Itâ€™s quite astonishing. For the last week Iâ€™ve been mainly listening to The Best of the Miles Davis Quintet (1965-68). It’s weird because I’m not a jazz fan. I’ve tried from time to time, but could never cut it. For me it often veers dangerously close to easy listening or reminds me of those appalling Sunday afternoon sessions where you find yourself tapping your coffee spoon against your cafÃ©-mocca-chino-latte involuntarily in some pub while the upright bass player nods regularly with closed eyes.
So it’s a fear of blandness; everything that the Montreal Jazz Festival suggests. Miles Davis though is the exception. In my youf I tried to get into Bitches Brew but I found the long rambling tracks of the jazz-rock freakout wearing. However, this mid-60’s phase is punchy and fast. In my enthusiasm Iâ€™ve uncovered some footage of the Quintet in action as well as couple of tracks, which can be played from this post.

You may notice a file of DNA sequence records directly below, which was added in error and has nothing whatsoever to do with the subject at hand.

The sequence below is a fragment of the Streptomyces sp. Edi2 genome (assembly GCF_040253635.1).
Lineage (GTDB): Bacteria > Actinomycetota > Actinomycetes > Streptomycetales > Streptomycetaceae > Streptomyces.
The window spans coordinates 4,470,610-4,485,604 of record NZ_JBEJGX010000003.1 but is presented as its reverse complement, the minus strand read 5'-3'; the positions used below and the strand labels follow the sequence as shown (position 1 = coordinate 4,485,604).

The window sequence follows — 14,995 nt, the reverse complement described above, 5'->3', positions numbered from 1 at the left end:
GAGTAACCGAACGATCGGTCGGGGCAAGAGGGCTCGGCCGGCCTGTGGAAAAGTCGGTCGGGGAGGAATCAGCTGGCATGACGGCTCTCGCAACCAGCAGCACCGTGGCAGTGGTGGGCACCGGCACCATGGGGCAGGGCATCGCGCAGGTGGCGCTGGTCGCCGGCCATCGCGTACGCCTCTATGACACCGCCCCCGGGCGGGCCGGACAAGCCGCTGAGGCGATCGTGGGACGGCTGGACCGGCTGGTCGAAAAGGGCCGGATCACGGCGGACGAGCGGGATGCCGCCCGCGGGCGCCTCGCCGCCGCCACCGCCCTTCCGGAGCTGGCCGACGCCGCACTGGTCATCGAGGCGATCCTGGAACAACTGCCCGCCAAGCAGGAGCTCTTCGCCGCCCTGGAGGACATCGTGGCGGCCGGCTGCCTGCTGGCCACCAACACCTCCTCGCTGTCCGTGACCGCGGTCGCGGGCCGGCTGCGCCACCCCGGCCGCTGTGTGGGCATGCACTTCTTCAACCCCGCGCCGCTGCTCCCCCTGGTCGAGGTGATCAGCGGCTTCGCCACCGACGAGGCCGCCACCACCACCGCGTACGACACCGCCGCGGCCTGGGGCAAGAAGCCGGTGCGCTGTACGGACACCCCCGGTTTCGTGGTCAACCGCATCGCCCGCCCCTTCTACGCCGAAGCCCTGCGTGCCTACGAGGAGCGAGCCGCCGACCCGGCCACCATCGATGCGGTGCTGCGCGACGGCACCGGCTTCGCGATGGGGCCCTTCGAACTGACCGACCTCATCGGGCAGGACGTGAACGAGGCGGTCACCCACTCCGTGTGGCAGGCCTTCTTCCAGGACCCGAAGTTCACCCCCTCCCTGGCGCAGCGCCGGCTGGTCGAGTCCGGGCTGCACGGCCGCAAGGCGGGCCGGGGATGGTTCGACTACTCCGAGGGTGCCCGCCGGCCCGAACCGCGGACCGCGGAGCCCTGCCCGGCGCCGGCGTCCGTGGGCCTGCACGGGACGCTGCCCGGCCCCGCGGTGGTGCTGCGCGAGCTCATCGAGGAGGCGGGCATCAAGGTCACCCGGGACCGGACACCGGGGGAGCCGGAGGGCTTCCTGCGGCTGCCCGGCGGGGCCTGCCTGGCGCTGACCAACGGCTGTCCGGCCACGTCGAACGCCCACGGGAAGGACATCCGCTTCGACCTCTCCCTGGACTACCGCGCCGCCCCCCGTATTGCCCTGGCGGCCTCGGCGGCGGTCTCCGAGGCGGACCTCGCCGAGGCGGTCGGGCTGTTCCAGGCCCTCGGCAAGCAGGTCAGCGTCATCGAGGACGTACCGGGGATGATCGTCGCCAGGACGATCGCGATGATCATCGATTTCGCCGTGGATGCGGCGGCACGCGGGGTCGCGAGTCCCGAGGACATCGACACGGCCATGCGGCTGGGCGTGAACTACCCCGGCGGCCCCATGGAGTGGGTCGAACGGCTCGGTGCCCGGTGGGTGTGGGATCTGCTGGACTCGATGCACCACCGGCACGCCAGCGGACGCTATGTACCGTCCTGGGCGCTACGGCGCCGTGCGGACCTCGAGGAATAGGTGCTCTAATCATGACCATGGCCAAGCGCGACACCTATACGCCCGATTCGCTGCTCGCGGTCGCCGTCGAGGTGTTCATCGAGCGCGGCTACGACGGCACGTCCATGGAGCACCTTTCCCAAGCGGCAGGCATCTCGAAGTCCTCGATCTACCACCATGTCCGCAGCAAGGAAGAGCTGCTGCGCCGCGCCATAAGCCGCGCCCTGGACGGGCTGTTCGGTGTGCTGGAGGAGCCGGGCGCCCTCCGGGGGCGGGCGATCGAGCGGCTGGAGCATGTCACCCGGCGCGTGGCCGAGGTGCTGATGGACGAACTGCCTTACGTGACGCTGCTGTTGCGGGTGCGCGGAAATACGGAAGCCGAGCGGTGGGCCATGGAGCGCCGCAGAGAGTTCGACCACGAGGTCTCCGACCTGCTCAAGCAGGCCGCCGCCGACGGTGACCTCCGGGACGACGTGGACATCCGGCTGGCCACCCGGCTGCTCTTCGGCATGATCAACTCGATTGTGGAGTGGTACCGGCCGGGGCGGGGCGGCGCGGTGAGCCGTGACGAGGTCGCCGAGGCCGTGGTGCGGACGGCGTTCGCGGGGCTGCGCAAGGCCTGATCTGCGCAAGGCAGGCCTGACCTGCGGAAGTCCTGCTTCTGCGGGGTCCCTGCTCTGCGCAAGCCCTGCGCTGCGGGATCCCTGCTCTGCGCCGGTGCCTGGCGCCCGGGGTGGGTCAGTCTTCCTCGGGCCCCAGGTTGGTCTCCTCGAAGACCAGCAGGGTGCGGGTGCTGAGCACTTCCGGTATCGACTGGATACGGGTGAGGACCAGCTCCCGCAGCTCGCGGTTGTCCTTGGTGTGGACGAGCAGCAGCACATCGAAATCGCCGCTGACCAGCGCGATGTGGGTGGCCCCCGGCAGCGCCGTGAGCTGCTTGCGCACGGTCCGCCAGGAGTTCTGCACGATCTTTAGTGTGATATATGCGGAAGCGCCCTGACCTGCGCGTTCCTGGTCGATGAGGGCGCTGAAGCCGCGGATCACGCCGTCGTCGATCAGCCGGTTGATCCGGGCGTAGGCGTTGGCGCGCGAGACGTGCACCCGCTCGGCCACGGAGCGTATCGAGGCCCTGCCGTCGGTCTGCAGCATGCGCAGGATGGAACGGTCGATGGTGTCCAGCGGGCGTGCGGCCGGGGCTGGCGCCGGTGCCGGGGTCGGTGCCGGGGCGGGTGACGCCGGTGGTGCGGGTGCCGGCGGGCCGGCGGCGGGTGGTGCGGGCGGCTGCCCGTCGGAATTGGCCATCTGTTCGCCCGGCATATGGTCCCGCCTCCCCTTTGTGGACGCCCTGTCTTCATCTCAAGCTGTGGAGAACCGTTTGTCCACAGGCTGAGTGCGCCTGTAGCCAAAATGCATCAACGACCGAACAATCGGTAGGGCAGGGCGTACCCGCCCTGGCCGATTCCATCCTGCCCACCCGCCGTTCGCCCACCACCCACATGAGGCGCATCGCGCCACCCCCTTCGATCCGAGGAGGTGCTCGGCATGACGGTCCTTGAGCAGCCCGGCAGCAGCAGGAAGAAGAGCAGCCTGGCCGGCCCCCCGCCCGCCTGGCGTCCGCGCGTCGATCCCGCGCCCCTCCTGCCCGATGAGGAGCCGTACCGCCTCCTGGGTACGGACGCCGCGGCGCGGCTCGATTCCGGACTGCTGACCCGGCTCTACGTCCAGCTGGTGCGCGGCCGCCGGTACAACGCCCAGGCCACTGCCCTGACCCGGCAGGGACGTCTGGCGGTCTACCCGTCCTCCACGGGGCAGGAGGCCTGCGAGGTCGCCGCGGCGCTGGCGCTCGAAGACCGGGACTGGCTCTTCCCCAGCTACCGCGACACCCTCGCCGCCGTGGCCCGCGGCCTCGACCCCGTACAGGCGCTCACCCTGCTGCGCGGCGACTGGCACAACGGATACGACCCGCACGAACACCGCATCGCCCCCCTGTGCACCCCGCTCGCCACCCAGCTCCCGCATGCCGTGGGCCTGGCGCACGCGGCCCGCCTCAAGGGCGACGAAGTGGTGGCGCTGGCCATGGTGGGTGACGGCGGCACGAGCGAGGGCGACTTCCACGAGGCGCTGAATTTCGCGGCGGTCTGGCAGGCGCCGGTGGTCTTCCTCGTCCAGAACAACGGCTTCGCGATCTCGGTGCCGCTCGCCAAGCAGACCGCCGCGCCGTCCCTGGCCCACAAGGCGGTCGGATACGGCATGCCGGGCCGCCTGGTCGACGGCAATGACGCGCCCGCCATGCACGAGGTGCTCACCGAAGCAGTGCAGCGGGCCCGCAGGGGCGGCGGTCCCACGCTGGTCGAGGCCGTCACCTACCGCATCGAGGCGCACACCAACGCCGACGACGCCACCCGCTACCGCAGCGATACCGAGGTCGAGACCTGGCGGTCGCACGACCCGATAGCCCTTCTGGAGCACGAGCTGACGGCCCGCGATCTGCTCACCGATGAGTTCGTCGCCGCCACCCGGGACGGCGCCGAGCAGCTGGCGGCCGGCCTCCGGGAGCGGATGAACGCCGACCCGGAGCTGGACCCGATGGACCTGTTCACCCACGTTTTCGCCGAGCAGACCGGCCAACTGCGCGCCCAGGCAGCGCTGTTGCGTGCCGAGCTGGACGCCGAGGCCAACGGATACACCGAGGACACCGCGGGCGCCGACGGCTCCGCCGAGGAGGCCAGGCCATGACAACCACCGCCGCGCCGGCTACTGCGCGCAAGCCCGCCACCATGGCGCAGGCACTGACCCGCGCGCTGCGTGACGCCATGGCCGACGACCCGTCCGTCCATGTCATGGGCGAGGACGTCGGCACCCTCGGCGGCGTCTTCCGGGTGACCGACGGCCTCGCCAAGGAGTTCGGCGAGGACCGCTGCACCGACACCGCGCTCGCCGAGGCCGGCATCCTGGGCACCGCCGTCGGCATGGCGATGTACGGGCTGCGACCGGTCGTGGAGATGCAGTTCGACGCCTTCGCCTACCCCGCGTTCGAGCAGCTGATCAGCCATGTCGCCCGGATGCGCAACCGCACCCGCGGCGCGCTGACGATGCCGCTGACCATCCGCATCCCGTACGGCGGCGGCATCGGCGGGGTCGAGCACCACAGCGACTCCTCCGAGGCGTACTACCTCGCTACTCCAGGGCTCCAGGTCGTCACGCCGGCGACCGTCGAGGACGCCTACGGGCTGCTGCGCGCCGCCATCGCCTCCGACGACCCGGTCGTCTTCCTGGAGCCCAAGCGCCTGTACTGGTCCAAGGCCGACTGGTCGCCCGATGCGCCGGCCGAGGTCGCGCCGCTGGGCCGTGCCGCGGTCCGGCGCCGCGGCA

Here’s the Miles Davis Quintet featuring Wayne Shorter,Chick Corea, Dave Holland, Jack De Johnette. Teatro Sistina October 27 1969.
You can also get listen to Miles here. Just click the Pop up Flash Player when you get to the page.
Oh and hereâ€™s more Miles:
Ascenceur pour l echafaud (Miles Davis) - Theme
In other music news Nick Cave has a new band called Grinderman (thanks Alan). Itâ€™s a collaboration with Warren Ellis, Martyn Casey and Jim Sclavunos. The sound is more Birthday Party-ish than the recent Nick Cave.
Thereâ€™s also an interesting London-based electro act called Burial. The Guardian talks it up here using references to Brian Eno and Joy Division.
Something else of (musical) interest is the documentary Liberace of Baghdad showing tonight at 11:20 on BBC 2.
According to the site, director Sean McAllister spent eight months with Baghdad’s most famous pianist, Samir Peter, who has been reduced to playing in a hotel bar as the chaos around him unfolds.